I was the new kid on the block in Prose and I swept District, placed second at Reginals, and they awarded me fourth at State only later to find out I was due second because of a mix up with score cards (there was a second Shelley in the finals of all things) and it was enough to land a small scholarship to Blinn College in Brenham, Tx.  I was happy.  I had a reason of my very own to be quite happy.

Achievement & Pride

I had learned to funnel my emotions into activity that was worthy.  I was able to focus in spite of the terror of my family and because I took the initiative to surrender myself to a teacher who was caring and full of integrity.  I was able to open to parts of myself once unknown and yet deeply fulfilling and beautiful.  I too was able to step outside myself and inspire others with a simple story of fear, fortitude, faith, and redemption.  It was a microcosm of what I was going through in my life and in an act of bravery I won not only the opportunity to go to school,  I had won my self esteem.

Linda gave me the gift of my self.  She gave a damn about me. That’s why I care about others.  I know how powerful it can be to be heard.  We crave to share what we feel are our darkest parts, our secrets, our struggles.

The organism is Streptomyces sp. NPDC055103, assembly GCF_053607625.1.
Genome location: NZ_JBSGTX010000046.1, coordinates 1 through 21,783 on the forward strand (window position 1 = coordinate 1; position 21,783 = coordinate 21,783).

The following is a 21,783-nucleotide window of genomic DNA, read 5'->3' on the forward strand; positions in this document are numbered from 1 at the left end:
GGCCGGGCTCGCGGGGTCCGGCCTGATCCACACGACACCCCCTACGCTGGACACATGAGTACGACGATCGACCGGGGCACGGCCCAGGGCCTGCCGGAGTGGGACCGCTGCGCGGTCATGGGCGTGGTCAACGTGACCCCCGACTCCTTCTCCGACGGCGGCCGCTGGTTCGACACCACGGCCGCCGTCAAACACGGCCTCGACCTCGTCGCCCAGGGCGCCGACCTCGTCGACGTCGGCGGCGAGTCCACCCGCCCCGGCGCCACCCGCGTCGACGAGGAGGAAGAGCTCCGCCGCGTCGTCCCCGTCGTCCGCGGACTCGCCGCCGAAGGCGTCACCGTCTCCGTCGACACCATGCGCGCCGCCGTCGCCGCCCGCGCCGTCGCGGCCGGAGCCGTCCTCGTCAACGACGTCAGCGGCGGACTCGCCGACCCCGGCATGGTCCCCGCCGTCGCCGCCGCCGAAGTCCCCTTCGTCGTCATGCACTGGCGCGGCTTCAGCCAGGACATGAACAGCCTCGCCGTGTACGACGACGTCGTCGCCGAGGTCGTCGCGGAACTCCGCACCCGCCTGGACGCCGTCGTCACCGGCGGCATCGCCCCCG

It is easy to get up at five in the morning and go to my studio and teach a class for others.  It is inspiring to see a room full of yogis moving to music breathing in sync and listening to the still small voice within.  That gentle nudge from our spirt has the opportunity to transform us into something greater than ourselves.

Linda was one of my greatest teachers.  I have had the fortune of a few other inspiring souls and aside from teaching me what it is to be human, they have each taught me that there is something very attractive in caring for others.  We are all fragile and strong.  We are all looking for satisfaction and love.  We are the same you and I.

That is why I give a damn.